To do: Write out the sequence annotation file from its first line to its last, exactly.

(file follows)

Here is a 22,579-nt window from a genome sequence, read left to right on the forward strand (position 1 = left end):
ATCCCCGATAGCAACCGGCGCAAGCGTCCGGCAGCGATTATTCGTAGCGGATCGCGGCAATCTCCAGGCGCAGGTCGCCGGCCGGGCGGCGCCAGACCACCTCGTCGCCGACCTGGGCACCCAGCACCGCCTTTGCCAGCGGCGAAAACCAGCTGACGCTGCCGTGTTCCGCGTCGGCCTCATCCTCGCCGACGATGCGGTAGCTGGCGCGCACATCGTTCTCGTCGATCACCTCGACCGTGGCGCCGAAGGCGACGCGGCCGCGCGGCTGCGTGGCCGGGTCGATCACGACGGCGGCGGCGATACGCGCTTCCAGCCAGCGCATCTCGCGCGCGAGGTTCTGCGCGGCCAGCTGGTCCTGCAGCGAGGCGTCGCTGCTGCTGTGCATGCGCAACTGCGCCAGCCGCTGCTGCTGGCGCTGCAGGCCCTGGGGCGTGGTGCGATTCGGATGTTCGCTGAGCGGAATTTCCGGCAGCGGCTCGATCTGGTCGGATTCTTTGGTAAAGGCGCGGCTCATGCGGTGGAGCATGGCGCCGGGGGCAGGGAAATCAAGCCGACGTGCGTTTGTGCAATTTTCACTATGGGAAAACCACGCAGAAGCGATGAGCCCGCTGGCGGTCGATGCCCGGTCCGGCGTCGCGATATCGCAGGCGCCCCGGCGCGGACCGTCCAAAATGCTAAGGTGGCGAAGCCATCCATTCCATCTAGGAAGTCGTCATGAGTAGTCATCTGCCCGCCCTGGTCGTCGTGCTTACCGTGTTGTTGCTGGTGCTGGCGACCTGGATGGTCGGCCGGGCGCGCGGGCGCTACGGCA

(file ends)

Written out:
Here is a 22,579-nt window from a genome sequence, read left to right on the forward strand (position 1 = left end):
ATCCCCGATAGCAACCGGCGCAAGCGTCCGGCAGCGATTATTCGTAGCGGATCGCGGCAATCTCCAGGCGCAGGTCGCCGGCCGGGCGGCGCCAGACCACCTCGTCGCCGACCTGGGCACCCAGCACCGCCTTTGCCAGCGGCGAAAACCAGCTGACGCTGCCGTGTTCCGCGTCGGCCTCATCCTCGCCGACGATGCGGTAGCTGGCGCGCACATCGTTCTCGTCGATCACCTCGACCGTGGCGCCGAAGGCGACGCGGCCGCGCGGCTGCGTGGCCGGGTCGATCACGACGGCGGCGGCGATACGCGCTTCCAGCCAGCGCATCTCGCGCGCGAGGTTCTGCGCGGCCAGCTGGTCCTGCAGCGAGGCGTCGCTGCTGCTGTGCATGCGCAACTGCGCCAGCCGCTGCTGCTGGCGCTGCAGGCCCTGGGGCGTGGTGCGATTCGGATGTTCGCTGAGCGGAATTTCCGGCAGCGGCTCGATCTGGTCGGATTCTTTGGTAAAGGCGCGGCTCATGCGGTGGAGCATGGCGCCGGGGGCAGGGAAATCAAGCCGACGTGCGTTTGTGCAATTTTCACTATGGGAAAACCACGCAGAAGCGATGAGCCCGCTGGCGGTCGATGCCCGGTCCGGCGTCGCGATATCGCAGGCGCCCCGGCGCGGACCGTCCAAAATGCTAAGGTGGCGAAGCCATCCATTCCATCTAGGAAGTCGTCATGAGTAGTCATCTGCCCGCCCTGGTCGTCGTGCTTACCGTGTTGTTGCTGGTGCTGGCGACCTGGATGGTCGGCCGGGCGCGCGGGCGCTACGGCA